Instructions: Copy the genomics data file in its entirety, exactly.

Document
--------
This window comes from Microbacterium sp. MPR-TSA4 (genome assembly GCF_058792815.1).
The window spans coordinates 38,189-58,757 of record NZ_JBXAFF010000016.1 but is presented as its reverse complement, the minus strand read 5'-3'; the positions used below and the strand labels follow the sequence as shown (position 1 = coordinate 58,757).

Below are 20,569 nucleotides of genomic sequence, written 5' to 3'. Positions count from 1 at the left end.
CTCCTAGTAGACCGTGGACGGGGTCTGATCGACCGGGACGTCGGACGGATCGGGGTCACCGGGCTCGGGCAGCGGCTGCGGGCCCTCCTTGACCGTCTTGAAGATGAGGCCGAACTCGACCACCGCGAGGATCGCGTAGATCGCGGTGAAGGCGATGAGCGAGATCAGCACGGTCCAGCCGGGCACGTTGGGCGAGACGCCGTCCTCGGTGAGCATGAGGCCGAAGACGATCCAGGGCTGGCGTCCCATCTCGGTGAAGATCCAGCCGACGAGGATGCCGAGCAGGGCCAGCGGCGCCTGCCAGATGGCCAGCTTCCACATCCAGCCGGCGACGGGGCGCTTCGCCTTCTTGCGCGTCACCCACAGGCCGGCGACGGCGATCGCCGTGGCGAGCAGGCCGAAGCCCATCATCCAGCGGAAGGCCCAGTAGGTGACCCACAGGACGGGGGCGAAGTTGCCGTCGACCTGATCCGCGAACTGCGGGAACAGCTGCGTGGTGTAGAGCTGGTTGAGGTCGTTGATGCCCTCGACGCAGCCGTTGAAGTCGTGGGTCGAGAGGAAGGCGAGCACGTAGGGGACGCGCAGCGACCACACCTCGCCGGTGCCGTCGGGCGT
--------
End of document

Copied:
This window comes from Microbacterium sp. MPR-TSA4 (genome assembly GCF_058792815.1).
The window spans coordinates 38,189-58,757 of record NZ_JBXAFF010000016.1 but is presented as its reverse complement, the minus strand read 5'-3'; the positions used below and the strand labels follow the sequence as shown (position 1 = coordinate 58,757).

Below are 20,569 nucleotides of genomic sequence, written 5' to 3'. Positions count from 1 at the left end.
CTCCTAGTAGACCGTGGACGGGGTCTGATCGACCGGGACGTCGGACGGATCGGGGTCACCGGGCTCGGGCAGCGGCTGCGGGCCCTCCTTGACCGTCTTGAAGATGAGGCCGAACTCGACCACCGCGAGGATCGCGTAGATCGCGGTGAAGGCGATGAGCGAGATCAGCACGGTCCAGCCGGGCACGTTGGGCGAGACGCCGTCCTCGGTGAGCATGAGGCCGAAGACGATCCAGGGCTGGCGTCCCATCTCGGTGAAGATCCAGCCGACGAGGATGCCGAGCAGGGCCAGCGGCGCCTGCCAGATGGCCAGCTTCCACATCCAGCCGGCGACGGGGCGCTTCGCCTTCTTGCGCGTCACCCACAGGCCGGCGACGGCGATCGCCGTGGCGAGCAGGCCGAAGCCCATCATCCAGCGGAAGGCCCAGTAGGTGACCCACAGGACGGGGGCGAAGTTGCCGTCGACCTGATCCGCGAACTGCGGGAACAGCTGCGTGGTGTAGAGCTGGTTGAGGTCGTTGATGCCCTCGACGCAGCCGTTGAAGTCGTGGGTCGAGAGGAAGGCGAGCACGTAGGGGACGCGCAGCGACCACACCTCGCCGGTGCCGTCGGGCGT